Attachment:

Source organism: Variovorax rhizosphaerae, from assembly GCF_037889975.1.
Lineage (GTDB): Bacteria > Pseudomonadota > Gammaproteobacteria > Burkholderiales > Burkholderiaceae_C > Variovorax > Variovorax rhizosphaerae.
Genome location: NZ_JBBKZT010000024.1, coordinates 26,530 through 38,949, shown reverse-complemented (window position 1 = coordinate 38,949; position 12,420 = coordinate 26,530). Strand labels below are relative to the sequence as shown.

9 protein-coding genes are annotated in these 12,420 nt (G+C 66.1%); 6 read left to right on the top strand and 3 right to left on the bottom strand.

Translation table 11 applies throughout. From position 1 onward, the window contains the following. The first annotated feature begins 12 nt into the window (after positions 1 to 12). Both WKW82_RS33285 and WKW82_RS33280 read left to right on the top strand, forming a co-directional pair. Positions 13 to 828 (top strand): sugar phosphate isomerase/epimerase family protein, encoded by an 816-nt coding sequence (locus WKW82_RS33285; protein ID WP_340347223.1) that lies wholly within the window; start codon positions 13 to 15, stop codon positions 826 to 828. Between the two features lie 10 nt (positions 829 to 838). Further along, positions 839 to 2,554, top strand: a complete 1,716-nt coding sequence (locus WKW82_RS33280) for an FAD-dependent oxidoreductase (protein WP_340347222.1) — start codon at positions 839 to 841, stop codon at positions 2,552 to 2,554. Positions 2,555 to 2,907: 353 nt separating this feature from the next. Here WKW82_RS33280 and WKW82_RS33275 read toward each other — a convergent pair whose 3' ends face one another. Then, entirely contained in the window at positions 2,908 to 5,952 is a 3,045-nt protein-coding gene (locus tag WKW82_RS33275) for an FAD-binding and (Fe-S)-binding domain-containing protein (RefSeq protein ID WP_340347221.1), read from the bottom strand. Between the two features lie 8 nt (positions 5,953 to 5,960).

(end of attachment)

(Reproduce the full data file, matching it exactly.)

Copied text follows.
Source organism: Variovorax rhizosphaerae, from assembly GCF_037889975.1.
Lineage (GTDB): Bacteria > Pseudomonadota > Gammaproteobacteria > Burkholderiales > Burkholderiaceae_C > Variovorax > Variovorax rhizosphaerae.
Genome location: NZ_JBBKZT010000024.1, coordinates 26,530 through 38,949, shown reverse-complemented (window position 1 = coordinate 38,949; position 12,420 = coordinate 26,530). Strand labels below are relative to the sequence as shown.

9 protein-coding genes are annotated in these 12,420 nt (G+C 66.1%); 6 read left to right on the top strand and 3 right to left on the bottom strand.

Translation table 11 applies throughout. From position 1 onward, the window contains the following. The first annotated feature begins 12 nt into the window (after positions 1 to 12). Both WKW82_RS33285 and WKW82_RS33280 read left to right on the top strand, forming a co-directional pair. Positions 13 to 828 (top strand): sugar phosphate isomerase/epimerase family protein, encoded by an 816-nt coding sequence (locus WKW82_RS33285; protein ID WP_340347223.1) that lies wholly within the window; start codon positions 13 to 15, stop codon positions 826 to 828. Between the two features lie 10 nt (positions 829 to 838). Further along, positions 839 to 2,554, top strand: a complete 1,716-nt coding sequence (locus WKW82_RS33280) for an FAD-dependent oxidoreductase (protein WP_340347222.1) — start codon at positions 839 to 841, stop codon at positions 2,552 to 2,554. Positions 2,555 to 2,907: 353 nt separating this feature from the next. Here WKW82_RS33280 and WKW82_RS33275 read toward each other — a convergent pair whose 3' ends face one another. Then, entirely contained in the window at positions 2,908 to 5,952 is a 3,045-nt protein-coding gene (locus tag WKW82_RS33275) for an FAD-binding and (Fe-S)-binding domain-containing protein (RefSeq protein ID WP_340347221.1), read from the bottom strand. Between the two features lie 8 nt (positions 5,953 to 5,960).